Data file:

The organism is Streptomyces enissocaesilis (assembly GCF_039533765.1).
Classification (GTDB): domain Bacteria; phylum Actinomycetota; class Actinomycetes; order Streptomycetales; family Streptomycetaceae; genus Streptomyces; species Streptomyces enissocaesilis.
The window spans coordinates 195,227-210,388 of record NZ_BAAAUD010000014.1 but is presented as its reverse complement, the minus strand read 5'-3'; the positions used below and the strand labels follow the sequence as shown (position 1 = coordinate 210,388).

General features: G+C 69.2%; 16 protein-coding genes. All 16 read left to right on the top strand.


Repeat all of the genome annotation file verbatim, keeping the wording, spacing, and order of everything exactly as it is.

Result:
The organism is Streptomyces enissocaesilis (assembly GCF_039533765.1).
Classification (GTDB): domain Bacteria; phylum Actinomycetota; class Actinomycetes; order Streptomycetales; family Streptomycetaceae; genus Streptomyces; species Streptomyces enissocaesilis.
The window spans coordinates 195,227-210,388 of record NZ_BAAAUD010000014.1 but is presented as its reverse complement, the minus strand read 5'-3'; the positions used below and the strand labels follow the sequence as shown (position 1 = coordinate 210,388).

General features: G+C 69.2%; 16 protein-coding genes. All 16 read left to right on the top strand.